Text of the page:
First steps with Pyspark and Pycharm

How to configure the Pyspark development environment in Pycharm with one of the most complete options

Definitive guide to configure the Pyspark development environment in Pycharm; one of the most complete options.

Spark has become the Big Data tool par excellence, helping us to process large volumes of data in a simplified, clustered and fault-tolerant way.

We will now see how to configure the Pyspark development environment in Pycharm, which among the different options available on the market as a development IDE, the community version of Pycharm is one of the most complete options.

The environment on which we will perform the installation will be an Ubuntu machine with the following dependencies installed:

The first thing to do is to download the compiled version of Spark; currently the latest version of Spark is 3.0.1. It is advisable to download the packaging that does not contain the Hadoop dependencies, so that we can decouple the Hadoop and Spark versions and combine them as long as they are compatible.

Installing Hadoop and Spark

  1. We download the Spark packaging and unzip it to /opt.
cd ~/
curl -O
tar -xvzf spark-3.0.1-bin-without-hadoop.tgz
sudo mv spark-3.0.1-bin-without-hadoop /opt

2. Now create a symbolic link to the unzipped folder. This link will allow us to change the Spark version while keeping the environment variables

sudo ln -s spark-3.0.1-bin-without-hadoop spark

3. Once Spark is installed, we must proceed with the same steps for the Hadoop download.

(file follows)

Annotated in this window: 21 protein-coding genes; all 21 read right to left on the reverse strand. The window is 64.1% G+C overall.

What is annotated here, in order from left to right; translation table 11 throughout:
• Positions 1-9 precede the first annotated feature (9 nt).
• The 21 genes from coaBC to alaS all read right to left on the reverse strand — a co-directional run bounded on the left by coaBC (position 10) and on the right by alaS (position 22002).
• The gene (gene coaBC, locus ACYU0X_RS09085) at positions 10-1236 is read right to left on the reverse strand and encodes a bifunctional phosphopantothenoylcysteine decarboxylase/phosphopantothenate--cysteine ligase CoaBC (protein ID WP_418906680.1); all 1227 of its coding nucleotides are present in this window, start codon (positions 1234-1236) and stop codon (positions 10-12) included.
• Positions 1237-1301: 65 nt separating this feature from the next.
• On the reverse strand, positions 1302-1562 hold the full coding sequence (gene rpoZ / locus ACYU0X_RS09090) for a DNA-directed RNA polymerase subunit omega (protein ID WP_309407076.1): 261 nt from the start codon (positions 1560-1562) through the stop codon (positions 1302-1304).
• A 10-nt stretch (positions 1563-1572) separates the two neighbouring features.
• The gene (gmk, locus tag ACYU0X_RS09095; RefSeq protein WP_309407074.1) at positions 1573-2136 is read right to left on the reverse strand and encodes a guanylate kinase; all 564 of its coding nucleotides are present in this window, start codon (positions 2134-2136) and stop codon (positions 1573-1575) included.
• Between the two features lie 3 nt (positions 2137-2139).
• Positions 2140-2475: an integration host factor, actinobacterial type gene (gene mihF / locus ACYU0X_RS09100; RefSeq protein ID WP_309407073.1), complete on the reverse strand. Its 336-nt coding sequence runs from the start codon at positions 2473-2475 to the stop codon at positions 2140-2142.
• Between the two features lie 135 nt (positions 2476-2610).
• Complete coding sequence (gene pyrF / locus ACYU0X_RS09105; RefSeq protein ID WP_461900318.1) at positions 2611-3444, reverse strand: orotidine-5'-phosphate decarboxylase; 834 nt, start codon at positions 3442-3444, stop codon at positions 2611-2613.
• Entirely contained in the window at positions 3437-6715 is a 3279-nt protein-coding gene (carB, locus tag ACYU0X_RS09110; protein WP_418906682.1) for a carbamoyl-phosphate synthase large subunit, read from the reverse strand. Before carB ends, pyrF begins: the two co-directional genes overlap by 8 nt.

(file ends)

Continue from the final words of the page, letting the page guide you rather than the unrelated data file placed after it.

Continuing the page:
cd ~/
curl -O
tar -xvzf hadoop-3.2.1.tar.gz
sudo mv hadoop-3.2.1 /opt 
sudo ln -s hadoop-3.2.1 hadoop

Once we have Spark and Hadoop linked to our symbolic links spark and hadoop respectively inside /opt, we must link the necessary environment variables, so that the context of our terminal sessions recognise the two new tools.

To do this, we must add the export of the following environment variables to our bashrc, zshrc or similar, which we use as a terminal session initialiser file.

export HADOOP_HOME=/opt/hadoop
export HADOOP_CLASSPATH=$HADOOP_HOME/share/hadoop/tools/lib/*
export HADOOP_CONF_DIR=$HADOOP_HOME/etc/hadoop
export SPARK_HOME=/opt/spark
export SPARK_DIST_CLASSPATH=$(hadoop --config $HADOOP_CONF_DIR classpath)

* Note: We recommend having this initialisation separate; in Damavis, we usually create a file called ~/.spark_profile which is loaded from the rc file, with the source ~/.spark_profile statement.

5. Now when you open a new terminal session, you should be able to launch the following commands:

hadoop version

Running a sample project with Pycharm

The first thing to do is to download the following example project with Git:

git clone

We import the downloaded project with Pycharm and open it. In this scenario, to run the project, we have two options:

  1. The first and immediate step would be to create a virtual environment with conda or virtualenv by installing the dependencies specified in
  2. Run the code with the Spark and Hadoop configuration.

If the latter is chosen:

  1. Add the Pyspark libraries that we have installed in the /opt directory.
    To do this, open settings and go to the Project Structure section. There we must add the contents of the following directories:


  1. At this point we can run main which is inside src.
    It is recommended, to avoid having to configure the python_path, to set the src folder as source; right click on the folder and mark it as source.

Finally we run the file and set an environment variable to be able to launch and debug the Pyspark code.

PYSPARK_SUBMIT_ARGS=--master local[*]  pyspark-shell

If, when running the application, there are any binary packaging dependencies, you can set the arguments as they appear within the Apache Spark documentation. For example:

PYSPARK_SUBMIT_ARGS=--master local[*]  --packages
org.apache.spark:spark-avro_2.12:3.0.1 pyspark-shell

That’s it!

With this configuration we will be able to debug our Pyspark applications with Pycharm, in order to correct possible errors and take full advantage of the potential of Python programming with Pycharm.

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Óscar García
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